Use your answers to build a tech-enabled food safety plan and begin to evaluate technologies that meet these requirements. A great approach to this is through an investigation process that grades each technology against pre-determined standards or necessary results. Following this tactic, teams can objectively decide which system will work best based on the predefined parameters. Each program and investment must be thoroughly validated and tested to ensure that it meets internal needs and all regulatory requirements.
A critical but often overlooked process step is defining requirements—such as technical, clerical, financial, or other resources—to execute and implement the plan at enterprise-scale. Perhaps leading implementation with your existing IT and engineering departments is within your company’s abilities and wheelhouse. Or maybe, you will need additional internal or external resources to execute the plan effectively. Take the time to appropriately calculate the dedicated financial and employee resources expected to accomplish the final project at the beginning to avert challenges and roadblocks along the way.
As you lay the groundwork for technology adoption, delve into critical reasons for post-implementation failure—and hopefully avoid potential pitfalls. One of the primary reasons so many technologies fail after implementation has to do with increased workload. It should be the goal of newly implemented technology to reduce staff assignments and increase overall efficiency. Unfortunately, what often happens is that new tasks are stacked on top of already hectic workloads, causing additional stress and reduced adoption. Combat technology fatigue by following a workload “tear-down, build-up” approach, where all day-to-day tasks are reviewed, removed, or modified while introducing the new technology. Following this approach allows the solution to be fully integrated into employees’ work, instead of just adding “one more thing” they must do.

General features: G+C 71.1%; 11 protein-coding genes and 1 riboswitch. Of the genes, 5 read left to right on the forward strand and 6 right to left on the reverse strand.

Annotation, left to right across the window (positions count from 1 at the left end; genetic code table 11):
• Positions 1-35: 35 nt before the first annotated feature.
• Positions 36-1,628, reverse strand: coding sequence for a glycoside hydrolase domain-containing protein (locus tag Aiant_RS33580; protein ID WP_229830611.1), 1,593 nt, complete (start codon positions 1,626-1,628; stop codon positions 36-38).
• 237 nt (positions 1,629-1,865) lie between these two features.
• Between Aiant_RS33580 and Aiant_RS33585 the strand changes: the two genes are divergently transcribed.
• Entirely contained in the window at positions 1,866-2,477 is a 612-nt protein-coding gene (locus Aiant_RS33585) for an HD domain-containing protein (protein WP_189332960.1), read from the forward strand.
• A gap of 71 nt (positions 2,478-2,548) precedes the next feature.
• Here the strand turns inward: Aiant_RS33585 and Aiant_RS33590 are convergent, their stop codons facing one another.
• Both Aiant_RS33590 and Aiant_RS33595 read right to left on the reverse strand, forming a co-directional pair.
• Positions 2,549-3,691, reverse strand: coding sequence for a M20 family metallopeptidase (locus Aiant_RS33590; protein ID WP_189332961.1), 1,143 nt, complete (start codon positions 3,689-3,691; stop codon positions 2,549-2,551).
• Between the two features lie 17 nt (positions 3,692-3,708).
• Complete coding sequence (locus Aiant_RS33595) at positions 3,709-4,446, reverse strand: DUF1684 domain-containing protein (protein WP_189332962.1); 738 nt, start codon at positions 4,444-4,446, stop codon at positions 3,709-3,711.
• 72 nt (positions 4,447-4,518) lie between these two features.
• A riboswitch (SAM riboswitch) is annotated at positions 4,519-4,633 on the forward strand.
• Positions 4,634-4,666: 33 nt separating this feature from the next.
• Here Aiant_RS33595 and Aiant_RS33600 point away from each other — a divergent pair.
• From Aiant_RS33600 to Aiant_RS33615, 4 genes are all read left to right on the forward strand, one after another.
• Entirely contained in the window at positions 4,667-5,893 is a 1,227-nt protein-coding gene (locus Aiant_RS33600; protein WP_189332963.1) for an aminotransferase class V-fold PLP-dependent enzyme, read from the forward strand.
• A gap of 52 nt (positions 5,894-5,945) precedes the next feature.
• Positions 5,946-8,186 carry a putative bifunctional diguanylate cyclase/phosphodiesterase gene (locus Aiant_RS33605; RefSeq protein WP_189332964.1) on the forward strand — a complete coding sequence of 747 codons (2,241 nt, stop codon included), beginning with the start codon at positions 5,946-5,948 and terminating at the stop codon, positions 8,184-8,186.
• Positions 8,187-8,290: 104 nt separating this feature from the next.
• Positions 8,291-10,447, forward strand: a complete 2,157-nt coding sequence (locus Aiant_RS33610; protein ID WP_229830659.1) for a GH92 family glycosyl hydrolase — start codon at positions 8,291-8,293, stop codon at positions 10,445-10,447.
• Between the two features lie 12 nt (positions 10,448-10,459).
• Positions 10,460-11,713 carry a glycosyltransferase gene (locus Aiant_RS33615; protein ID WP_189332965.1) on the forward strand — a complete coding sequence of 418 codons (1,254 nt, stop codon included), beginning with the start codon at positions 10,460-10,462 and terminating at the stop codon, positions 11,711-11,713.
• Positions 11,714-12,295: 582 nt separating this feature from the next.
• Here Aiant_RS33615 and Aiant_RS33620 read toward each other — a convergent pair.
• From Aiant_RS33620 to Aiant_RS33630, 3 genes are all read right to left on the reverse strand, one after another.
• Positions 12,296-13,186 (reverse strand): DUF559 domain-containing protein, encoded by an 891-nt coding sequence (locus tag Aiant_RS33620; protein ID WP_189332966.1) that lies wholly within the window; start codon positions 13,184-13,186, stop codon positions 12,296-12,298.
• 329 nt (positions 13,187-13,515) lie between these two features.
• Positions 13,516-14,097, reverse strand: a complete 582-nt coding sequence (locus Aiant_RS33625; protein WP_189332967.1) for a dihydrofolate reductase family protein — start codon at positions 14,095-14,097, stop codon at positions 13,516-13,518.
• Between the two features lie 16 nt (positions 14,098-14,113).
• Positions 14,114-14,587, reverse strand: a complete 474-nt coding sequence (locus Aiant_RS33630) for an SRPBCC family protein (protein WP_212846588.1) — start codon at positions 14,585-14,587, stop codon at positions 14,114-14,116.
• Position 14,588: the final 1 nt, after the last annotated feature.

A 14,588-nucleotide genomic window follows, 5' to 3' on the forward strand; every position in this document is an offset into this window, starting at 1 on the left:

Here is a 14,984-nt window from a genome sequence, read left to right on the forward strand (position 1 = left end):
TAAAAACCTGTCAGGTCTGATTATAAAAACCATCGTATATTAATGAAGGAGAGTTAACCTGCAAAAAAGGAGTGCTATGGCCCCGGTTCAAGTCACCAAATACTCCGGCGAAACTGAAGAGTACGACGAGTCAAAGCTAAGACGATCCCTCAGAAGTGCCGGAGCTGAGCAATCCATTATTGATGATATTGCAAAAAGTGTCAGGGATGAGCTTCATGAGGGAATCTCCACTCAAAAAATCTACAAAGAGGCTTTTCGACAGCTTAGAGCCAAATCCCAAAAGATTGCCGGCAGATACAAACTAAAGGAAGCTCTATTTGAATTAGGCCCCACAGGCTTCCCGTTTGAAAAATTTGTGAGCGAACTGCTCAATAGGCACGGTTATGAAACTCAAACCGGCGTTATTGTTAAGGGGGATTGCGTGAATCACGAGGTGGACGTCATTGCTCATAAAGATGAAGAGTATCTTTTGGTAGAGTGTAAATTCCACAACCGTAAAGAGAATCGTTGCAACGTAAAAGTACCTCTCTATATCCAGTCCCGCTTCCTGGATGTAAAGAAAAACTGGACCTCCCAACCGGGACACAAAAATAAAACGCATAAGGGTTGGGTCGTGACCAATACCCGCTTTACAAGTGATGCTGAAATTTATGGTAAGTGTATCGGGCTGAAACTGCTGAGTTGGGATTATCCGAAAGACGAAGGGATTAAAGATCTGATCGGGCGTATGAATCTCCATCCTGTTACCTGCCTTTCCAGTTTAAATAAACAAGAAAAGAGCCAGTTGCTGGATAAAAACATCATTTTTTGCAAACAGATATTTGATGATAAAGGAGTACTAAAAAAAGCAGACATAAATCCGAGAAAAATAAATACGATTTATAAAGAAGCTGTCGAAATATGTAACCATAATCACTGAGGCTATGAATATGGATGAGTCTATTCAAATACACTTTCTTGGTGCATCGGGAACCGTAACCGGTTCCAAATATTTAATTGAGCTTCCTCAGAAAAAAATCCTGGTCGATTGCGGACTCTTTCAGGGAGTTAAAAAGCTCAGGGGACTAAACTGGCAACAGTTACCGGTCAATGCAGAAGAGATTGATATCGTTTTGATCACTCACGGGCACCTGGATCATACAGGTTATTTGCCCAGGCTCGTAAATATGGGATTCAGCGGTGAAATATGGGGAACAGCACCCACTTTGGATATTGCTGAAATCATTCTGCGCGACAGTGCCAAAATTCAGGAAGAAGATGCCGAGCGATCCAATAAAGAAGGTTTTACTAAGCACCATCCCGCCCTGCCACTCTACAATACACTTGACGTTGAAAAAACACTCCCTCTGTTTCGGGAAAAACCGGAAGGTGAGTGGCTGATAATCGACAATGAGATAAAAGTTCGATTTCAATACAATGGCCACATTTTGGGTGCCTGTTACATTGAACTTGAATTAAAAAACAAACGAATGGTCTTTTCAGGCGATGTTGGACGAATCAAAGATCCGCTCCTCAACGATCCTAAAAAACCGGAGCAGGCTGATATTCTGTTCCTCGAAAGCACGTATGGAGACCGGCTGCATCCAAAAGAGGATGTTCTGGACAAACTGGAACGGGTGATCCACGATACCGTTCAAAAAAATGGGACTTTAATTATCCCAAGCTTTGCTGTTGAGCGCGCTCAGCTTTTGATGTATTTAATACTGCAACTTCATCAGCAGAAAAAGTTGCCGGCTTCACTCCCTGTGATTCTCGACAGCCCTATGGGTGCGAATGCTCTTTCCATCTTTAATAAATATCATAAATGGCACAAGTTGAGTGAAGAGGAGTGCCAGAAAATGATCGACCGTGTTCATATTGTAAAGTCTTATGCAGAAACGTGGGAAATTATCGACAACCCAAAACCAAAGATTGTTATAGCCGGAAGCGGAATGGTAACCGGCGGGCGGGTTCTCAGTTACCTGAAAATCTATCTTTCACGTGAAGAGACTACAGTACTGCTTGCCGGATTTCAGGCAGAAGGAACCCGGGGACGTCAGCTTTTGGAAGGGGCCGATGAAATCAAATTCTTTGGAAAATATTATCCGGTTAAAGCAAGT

Controlant’s partner, maxiaNET, decided to implement a new food safety and quality plan when onboarding their latest brand, Stone Brewing. The Southern California brewery needed to maintain beer freshness by keeping it cooled to the correct temperature as it was shipped over 1,800 miles through the Mexican desert. To achieve Stone Brewing’s goal, maxiaNET sought out a technology partner that could assist meeting this critical quality standard. Partnering with Controlant assured that the kegs of beer were kept at the appropriate temperature range, ensuring quality and freshness throughout transport to retail locations. Additionally, maxiaNET was able to use the data from the shipments to improve its corporate safety and quality plan through proactively identifying problems in the distribution channel. maxiaNET identified that it should change shippers and retrain retail locations on proper storage procedures. Without the real-time insights from Controlant, maxiaNET and its customer would have been in the dark, letting the product’s quality suffer.
Has this article challenged the way you were thinking about the New Era of Smarter Food Safety or provided insights you hadn’t previously considered? If so, continue to watch for articles by bookmarking our New Era of Smarter Food Safety Blueprint resource page.